Sunday, September 21, 2014

Prairie Wild Rose

The Prairie Wild Rose, Rosa arkansana, is found from Texas northwest to British Columbia and northeast to Ontario and New York. The species is common in the western Tall Grass Pairie region. Erika and I were beginning our second journey of 2014, when, in July, we visited the Pipestone National Monument in southwestern Minnesota.

The Prairie Rose’s petals are initially bright lavender, but quickly fade to white. According to the University of North Dakota, various indigenous peoples used these roses for emergency food and treating burns and eye ailments. Europeans made wine and tea from the rose buds. Contemporary herbalists report that rose hips “can be eaten raw, stewed, candied, made into a jelly, or beverage.” The hips are high in calcium, iron, and phosphorus.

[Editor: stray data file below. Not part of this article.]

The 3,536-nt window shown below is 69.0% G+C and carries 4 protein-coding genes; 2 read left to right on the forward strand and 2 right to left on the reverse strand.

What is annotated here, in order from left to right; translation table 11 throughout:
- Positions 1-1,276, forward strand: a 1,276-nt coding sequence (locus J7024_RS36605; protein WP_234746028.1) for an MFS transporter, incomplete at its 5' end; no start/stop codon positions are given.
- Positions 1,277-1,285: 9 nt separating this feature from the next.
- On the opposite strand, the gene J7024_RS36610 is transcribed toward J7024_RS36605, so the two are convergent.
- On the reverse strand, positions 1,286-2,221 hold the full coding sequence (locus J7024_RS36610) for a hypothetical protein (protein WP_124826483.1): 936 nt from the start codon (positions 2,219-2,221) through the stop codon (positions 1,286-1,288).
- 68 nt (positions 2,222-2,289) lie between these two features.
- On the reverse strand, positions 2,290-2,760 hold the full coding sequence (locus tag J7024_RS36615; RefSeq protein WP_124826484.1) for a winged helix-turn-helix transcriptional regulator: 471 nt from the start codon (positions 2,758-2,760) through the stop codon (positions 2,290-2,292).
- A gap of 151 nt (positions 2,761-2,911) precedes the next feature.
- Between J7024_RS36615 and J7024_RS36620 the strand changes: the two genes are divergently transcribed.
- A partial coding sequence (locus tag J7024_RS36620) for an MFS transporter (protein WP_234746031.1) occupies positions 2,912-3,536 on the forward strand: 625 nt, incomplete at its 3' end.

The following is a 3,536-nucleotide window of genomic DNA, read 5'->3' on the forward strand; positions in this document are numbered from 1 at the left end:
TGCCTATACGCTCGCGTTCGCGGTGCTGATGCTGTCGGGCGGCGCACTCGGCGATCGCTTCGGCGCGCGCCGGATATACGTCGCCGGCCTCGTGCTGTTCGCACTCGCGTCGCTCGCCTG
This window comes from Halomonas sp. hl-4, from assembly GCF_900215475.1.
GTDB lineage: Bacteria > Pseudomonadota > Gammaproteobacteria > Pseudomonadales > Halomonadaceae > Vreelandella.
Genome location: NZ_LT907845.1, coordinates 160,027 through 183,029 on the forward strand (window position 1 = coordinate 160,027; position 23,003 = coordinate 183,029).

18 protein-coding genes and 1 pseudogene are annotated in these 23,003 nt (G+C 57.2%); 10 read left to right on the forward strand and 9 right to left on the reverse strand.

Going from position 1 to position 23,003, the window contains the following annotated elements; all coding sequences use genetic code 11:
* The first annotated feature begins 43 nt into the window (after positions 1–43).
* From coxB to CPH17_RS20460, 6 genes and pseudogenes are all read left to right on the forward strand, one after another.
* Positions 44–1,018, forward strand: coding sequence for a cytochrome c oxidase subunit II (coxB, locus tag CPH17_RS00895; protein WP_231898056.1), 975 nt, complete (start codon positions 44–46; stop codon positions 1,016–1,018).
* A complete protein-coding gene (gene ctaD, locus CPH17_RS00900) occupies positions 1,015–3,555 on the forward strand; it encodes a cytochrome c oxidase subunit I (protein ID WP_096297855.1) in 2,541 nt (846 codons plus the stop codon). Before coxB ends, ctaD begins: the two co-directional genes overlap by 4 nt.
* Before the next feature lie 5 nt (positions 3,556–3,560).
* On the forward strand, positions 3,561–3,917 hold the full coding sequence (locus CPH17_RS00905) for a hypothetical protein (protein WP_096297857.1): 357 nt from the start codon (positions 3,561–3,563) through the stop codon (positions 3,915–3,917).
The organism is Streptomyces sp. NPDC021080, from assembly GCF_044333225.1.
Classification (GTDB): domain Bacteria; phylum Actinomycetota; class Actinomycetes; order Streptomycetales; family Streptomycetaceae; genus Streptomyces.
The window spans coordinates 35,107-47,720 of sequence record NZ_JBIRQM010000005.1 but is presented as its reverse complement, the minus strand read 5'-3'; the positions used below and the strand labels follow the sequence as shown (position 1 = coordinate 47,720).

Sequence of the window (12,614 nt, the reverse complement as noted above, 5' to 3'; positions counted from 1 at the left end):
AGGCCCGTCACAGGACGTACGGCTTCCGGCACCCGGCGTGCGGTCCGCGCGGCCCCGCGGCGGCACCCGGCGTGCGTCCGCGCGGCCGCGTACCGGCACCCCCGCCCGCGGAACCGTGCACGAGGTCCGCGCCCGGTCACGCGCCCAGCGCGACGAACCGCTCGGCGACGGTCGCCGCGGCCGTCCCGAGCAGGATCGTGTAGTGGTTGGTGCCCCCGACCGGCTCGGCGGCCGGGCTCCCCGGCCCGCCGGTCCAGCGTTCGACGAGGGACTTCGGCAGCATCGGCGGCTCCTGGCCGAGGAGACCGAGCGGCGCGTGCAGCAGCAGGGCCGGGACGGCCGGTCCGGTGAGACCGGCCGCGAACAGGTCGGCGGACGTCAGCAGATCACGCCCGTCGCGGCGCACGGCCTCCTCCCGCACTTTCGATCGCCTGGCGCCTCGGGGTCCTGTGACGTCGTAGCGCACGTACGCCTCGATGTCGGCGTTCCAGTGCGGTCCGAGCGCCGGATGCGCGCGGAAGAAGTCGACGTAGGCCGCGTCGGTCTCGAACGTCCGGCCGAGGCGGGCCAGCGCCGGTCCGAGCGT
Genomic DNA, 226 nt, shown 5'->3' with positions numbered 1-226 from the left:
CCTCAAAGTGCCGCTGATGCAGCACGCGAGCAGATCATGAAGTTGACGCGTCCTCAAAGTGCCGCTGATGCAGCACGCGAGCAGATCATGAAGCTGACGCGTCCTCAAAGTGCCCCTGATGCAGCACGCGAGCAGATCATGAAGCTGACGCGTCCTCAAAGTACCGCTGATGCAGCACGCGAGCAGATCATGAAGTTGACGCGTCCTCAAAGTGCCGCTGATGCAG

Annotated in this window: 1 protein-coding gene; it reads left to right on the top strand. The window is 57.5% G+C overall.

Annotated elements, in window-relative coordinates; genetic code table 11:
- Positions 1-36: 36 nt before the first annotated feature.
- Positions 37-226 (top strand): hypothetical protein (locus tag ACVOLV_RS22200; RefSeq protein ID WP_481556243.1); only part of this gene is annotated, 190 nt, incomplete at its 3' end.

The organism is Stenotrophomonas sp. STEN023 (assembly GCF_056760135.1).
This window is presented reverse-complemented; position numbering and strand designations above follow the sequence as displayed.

Rose flowers are also important for bees. The insect is this photo, however is a bee look-alike, a syrphid (or hover) fly. They do not sting, but look like they might. Adults often feed on nector and pollen; larva often feed on aphids. There are about 6,000 species worldwide (Bugguide; King, pers. comm).

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